Last week, Joe Biden came to Ketchum. As the Mountain Express noted in its coverage of the event, the fundraiser drew “a pair of low-key protestors” and a sign saying “Biden 4 Sale.” We, both 20-something active voters who care deeply about the future of this country, were those protestors.
We want to make it clear that we were not protesting Joe Biden’s candidacy, but the premise of this event, which granted access exclusively to individuals willing to pay $2,800. That sum just so happens to be the maximum legal contribution to a presidential primary campaign. In other words, Mr. Biden flew into the Wood River Valley not to meet (or listen to) Idaho voters. He did not attempt to help, or even speak to, ordinary Idahoans. Instead, he came solely to meet with a very select group of moneyed individuals behind closed doors before quickly jetting out.
Unfortunately, such campaign tactics are not limited to Mr. Biden but are widespread across both parties. Some candidates, however, are working to change this status quo.
Thankfully, campaign contributions are legally capped at $2,800, and we do support an individual’s right to donate that amount. However, donating $2,800 (or any other amount) in one fell swoop should not a represent a price tag for meeting, and interacting with, a presidential candidate—or anyone else down the ballot—as it did with Mr. Biden here in Ketchum.
A common myth claims that candidates cannot fund their campaigns without holding this type of expensive, exclusive fundraiser. Yet Mr. Biden’s two highest-polling rivals, Bernie Sanders and Elizabeth Warren, have both sworn off holding any private fundraisers, instead focusing their campaigns on large rallies open to the public and urging their supporters to make small donations online. To be clear, the point of this opinion is not to advocate for Elizabeth Warren or Bernie Sanders as candidates to the presidency, but rather to use their campaigns as an example of how big-dollar donations are not the only way to fund a campaign.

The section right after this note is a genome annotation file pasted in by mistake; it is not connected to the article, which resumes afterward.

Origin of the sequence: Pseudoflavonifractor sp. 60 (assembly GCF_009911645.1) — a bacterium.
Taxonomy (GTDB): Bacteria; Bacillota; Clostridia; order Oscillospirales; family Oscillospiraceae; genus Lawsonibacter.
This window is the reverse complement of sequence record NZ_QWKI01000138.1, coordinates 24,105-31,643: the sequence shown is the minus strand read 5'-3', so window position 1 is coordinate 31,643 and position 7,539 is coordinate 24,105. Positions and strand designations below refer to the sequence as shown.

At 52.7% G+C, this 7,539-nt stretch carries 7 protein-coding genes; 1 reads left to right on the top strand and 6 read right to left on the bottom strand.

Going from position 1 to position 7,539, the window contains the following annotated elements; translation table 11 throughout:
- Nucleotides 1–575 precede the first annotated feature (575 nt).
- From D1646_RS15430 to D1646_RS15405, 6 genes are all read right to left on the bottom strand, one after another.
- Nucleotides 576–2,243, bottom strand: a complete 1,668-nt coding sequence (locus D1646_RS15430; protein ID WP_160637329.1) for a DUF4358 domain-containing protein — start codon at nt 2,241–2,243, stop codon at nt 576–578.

Despite opting out of the lucrative type of gathering that Mr. Biden held here in Ketchum, Mr. Sanders raised $18 million in the second quarter of 2019 while Ms. Warren raised $19.2 million in that same cycle. Contrasting those numbers with the $22 million that Mr. Biden raised proves that major presidential campaigns can flourish without closed-door fundraisers.
While almost all Democrats brand themselves as being “for the people” and deplore the influence of big money in politics, most, such as Mr. Biden, do not have the integrity to actually put their words into practice. It’s time for voters to hold candidates accountable when choosing whom to support. It’s time for candidates to stop selling themselves to the highest bidders. And it’s far past time to reduce the corrupting influence of money in politics by eliminating ticketed political fundraisers.
Nikos Biggs-Chiropolos is a resident of Weekapaug, R.I., and Francesca Ractliffe is a resident of Washington, D.C.